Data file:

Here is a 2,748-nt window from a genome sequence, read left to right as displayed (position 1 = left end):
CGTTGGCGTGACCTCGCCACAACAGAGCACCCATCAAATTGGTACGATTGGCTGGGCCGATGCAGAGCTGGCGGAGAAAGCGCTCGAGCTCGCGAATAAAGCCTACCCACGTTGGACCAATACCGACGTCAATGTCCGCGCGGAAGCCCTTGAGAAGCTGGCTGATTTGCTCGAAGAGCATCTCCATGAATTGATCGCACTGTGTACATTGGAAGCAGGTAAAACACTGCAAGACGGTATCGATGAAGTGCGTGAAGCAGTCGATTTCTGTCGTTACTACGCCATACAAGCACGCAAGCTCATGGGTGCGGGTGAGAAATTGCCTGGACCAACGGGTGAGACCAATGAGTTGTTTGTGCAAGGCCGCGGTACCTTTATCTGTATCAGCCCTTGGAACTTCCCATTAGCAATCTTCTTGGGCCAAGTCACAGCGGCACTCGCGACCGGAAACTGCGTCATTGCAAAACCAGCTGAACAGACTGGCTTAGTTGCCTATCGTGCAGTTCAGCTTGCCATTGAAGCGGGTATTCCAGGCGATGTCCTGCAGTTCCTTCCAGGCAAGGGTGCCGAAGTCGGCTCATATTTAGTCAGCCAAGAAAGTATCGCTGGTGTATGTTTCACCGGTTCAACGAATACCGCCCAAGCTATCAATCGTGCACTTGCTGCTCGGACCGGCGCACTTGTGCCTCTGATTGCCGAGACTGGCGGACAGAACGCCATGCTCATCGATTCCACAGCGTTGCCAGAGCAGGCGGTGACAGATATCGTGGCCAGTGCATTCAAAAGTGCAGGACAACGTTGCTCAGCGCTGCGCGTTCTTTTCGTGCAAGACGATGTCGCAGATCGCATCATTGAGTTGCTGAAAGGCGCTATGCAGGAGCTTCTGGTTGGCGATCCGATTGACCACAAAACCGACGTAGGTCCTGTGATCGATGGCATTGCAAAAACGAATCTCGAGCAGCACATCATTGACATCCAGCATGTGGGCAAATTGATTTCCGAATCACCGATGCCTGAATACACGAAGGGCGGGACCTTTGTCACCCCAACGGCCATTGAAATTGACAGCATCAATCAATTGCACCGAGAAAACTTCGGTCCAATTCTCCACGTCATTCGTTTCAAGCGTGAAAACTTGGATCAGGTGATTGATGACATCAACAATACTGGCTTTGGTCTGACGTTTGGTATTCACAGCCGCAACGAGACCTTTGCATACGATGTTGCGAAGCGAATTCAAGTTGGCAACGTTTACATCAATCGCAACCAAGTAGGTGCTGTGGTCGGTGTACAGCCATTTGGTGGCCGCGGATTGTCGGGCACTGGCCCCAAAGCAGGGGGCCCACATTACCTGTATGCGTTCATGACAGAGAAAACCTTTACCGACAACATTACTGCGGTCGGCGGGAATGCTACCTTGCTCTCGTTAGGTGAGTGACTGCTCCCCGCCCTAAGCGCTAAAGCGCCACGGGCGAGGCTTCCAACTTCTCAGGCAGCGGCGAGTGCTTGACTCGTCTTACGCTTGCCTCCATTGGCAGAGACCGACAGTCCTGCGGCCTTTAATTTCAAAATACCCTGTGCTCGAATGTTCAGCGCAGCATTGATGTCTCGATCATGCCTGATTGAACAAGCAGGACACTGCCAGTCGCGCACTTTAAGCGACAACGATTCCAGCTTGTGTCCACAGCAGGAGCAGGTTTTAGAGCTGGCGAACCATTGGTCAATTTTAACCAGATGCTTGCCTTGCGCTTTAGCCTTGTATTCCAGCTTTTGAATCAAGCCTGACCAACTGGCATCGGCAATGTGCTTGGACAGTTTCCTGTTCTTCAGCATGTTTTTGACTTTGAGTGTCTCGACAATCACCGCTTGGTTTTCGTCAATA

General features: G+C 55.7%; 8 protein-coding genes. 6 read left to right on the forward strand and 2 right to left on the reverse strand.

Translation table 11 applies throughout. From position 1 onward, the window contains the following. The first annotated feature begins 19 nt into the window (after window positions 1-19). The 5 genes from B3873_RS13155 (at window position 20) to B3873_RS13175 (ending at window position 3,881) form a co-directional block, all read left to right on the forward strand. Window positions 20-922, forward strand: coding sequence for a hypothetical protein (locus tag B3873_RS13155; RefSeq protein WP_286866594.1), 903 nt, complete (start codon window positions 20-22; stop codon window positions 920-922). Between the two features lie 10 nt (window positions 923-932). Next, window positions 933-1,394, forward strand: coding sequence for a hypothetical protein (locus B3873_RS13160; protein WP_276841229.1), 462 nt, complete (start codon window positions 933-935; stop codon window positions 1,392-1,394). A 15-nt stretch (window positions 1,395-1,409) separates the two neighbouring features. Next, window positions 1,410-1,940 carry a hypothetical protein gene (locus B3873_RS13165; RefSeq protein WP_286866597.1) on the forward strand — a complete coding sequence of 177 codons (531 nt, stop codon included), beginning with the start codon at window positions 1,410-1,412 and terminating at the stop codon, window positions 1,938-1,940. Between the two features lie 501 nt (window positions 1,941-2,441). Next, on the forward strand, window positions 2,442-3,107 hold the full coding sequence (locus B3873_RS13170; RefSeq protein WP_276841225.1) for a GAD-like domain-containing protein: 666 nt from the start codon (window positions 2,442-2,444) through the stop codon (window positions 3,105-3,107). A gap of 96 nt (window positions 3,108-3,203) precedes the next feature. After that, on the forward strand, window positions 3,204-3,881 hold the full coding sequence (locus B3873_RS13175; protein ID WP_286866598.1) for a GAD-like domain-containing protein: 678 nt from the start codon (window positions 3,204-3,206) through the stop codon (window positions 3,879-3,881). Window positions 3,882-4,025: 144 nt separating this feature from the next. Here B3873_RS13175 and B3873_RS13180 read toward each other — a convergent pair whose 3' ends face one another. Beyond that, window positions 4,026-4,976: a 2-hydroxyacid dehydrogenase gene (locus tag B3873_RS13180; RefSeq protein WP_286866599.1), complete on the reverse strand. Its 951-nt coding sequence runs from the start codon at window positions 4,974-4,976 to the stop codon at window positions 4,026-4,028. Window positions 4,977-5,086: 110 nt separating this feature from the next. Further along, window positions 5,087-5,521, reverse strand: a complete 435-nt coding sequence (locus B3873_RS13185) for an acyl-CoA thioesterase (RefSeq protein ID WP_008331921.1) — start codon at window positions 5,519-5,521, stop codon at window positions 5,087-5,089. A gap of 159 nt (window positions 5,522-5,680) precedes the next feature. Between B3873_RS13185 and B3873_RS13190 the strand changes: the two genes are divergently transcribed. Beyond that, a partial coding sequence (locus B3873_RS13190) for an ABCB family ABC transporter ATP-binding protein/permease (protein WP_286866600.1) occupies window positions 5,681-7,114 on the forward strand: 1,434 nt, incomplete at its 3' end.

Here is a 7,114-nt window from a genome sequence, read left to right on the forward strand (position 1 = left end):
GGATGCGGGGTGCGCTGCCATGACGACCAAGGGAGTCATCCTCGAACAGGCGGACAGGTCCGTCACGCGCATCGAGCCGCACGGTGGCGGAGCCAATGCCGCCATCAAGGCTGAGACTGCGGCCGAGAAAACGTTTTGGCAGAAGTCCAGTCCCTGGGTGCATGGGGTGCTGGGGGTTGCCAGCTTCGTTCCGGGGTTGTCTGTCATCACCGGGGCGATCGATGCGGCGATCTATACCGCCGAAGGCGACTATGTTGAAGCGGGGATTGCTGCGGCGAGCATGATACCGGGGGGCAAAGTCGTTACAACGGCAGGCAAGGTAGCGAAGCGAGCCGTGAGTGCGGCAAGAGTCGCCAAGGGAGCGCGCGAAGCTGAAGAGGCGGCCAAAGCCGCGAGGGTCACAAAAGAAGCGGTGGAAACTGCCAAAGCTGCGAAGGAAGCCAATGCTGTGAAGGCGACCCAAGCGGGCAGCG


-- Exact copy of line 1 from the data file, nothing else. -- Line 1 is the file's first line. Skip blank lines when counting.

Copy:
Here is a 2,748-nt window from a genome sequence, read left to right as displayed (position 1 = left end):